Emotional Growth

Last time, I wrote about a woman that was threatening to divorce her husband because he was a Trump supporter. They had been married for five years. She knew he was a Republican before they had gotten married, but they were obviously married before the age of Trump. It’s obvious she naturally assumed he would be opposed to Trump. That assumption was obviously wrong.

Some of the responders on the left seemed to naturally assume that the man in question was emotionally stunted. A recent post from PsyPost asserted that people with lower emotional intelligence are more likely to hold right-wing views. It was published on September 3, 2019. So, it’s not completely up to date, but it seems close.

Yet, that seems to be one of the reflexive things we say when we want to denigrate an opponent. We insult their intelligence or in this case say they are emotionally stunted. The other side does it too when they call liberalism a sickness. These things are usually done to shut down debate. It feeds into that whole, “I can’t understand why you….” My wife even caught me doing it when I uttered, “I don’t know what I can do for you” after someone uttered an inane comment on Twitter or Facebook.

We all need to grow emotionally. Often times these pieces that I write serve to work as therapy. They drudge up memories of when I might not have been as enlightened as I am today. I won’t be as enlightened as I will be in the future. That’s how life works. Growing up where I did, I really grew up in a bubble. We were all generally sheltered and even people that would technically be called ethnic minrities tended to have the same cultural background as the rest of us. Their parents worked professional jobs and were educated. So, encountering different people in college and later on in life was a learning experience.

When I wrote about interracial marriages in the last post, I was reminded of a situation I found myself in in college. A friend invited me to go to a school function with her. We had had several classes togather and always got along. I liked her and was attracted to her, but I assumed she wouldn’t be attracted to me. Part of that is probably because I was never much of a player, but the other part was that she was black and I was white. As it turns out, her invitation was not only meant to be us going as friends, but maybe her way of reaching out. I could look back at it as a blown opportunity, but I am also happily married. So, I chalk it up as more of a learning experience.

This growth continued throughout my teaching career. When I look back on the way that I sometimes acted I cringe. I don’t know that I had any particular malice in my heart. I just didn’t necessarily know any better. Admittedly, I have not always been an effective teacher. Part of that is my failing. I sometimes struggled with discipline. Some of that is based on the fact that I have always been too nice. Yet, I could be easily frustrated and frustration often leads to anger. It has been a lot easier working in the capacity I do now. I can be nice and built a report with students no matter who they are or what their background is.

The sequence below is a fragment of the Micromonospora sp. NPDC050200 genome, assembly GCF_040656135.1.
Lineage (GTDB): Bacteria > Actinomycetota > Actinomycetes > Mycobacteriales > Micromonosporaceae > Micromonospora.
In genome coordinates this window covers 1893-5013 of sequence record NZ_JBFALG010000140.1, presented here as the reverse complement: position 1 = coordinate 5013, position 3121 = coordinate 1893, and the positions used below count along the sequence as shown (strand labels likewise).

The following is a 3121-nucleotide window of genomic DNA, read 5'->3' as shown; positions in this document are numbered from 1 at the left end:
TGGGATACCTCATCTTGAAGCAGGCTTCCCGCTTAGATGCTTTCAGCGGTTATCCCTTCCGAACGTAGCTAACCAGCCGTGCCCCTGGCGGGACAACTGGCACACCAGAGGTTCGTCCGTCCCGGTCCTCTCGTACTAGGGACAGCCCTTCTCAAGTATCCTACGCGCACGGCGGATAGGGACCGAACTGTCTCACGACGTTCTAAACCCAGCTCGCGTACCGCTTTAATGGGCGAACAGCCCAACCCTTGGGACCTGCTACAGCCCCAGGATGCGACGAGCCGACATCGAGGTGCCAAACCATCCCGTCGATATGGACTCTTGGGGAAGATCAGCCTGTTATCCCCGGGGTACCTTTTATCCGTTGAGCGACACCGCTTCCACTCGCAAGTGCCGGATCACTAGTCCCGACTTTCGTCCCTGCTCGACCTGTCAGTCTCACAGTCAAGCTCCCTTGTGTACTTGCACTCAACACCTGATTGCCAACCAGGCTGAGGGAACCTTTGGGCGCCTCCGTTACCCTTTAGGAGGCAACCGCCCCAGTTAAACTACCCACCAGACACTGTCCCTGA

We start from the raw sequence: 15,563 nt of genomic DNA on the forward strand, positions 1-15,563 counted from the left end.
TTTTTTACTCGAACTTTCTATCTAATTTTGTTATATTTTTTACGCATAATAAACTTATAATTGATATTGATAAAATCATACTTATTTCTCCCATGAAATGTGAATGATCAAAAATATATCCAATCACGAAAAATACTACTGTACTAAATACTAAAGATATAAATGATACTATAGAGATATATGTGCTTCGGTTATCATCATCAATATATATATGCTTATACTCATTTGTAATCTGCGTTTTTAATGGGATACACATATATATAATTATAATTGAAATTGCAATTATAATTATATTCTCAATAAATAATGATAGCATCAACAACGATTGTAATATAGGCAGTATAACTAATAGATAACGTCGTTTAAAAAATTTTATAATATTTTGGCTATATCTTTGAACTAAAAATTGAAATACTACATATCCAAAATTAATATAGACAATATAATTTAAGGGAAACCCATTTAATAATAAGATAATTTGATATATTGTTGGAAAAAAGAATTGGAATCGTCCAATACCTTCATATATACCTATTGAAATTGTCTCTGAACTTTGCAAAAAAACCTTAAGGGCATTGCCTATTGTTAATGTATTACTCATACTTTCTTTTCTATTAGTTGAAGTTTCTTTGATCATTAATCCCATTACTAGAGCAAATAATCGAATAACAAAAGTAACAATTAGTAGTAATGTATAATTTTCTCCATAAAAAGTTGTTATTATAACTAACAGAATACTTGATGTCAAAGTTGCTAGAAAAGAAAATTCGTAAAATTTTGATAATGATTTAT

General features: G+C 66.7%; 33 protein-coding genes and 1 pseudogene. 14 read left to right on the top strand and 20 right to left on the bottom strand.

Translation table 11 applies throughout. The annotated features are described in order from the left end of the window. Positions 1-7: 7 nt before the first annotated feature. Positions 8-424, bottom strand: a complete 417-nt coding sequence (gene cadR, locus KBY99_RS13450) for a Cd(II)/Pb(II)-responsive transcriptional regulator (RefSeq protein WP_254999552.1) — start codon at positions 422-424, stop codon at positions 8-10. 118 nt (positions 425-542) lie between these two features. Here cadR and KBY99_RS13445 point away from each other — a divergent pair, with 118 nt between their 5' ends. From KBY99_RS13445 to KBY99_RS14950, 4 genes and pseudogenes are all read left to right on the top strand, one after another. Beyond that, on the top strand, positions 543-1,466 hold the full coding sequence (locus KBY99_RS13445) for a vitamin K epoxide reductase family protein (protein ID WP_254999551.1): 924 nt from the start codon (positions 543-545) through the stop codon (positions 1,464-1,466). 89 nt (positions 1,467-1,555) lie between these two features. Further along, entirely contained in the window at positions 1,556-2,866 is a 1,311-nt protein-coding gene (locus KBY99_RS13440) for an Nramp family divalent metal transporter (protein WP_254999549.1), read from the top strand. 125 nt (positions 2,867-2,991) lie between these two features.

What does this have to do with politics? It’s really simple. It is easy to feel superior in a conversation. It’s a defense mechanism that allows us to ignore what someone else is saying when what they say challenges deeply held beliefs that we have. They don’t have the facts or they are just a racist asshole. That’s the easy way out.

The hard way is to remember that we are all flawed people and are all on a journey to become the best version of ourselves. That’s the downside of reflexively calling someone a racist. First, we deny our own beliefs that we may hold or may have held. Secondly, we put someone else in a defensive posture where they will be reluctant to do a serious self evaluation. It’s always good to look inward every now and then to really check ourselves. It’s uncomfortable to admit that I may have been one too at one time even if I didn’t necessarily hate anyone.

It’s a delicate balance. I am usually ineffective in debates because I am not secure enough in my own opinion to fight back as hard as I should. I allow that doubt to consume me. It can be disjarring to see people who are seemingly so sure in something that seems so wrong to me. My sincerest hope is that everyone reevaluates their beliefs, attitudes, and emotional growth at least on occasion. Emotional growth is not a liberal thing. It’s not a conservative thing. It’s a human thing. We need more of it these days.

Author: sbarzilla

I have written three books about baseball including The Hall of Fame Index. I also write for thefantatasyfix.com. You can follow me on twitter @sbarzilla.

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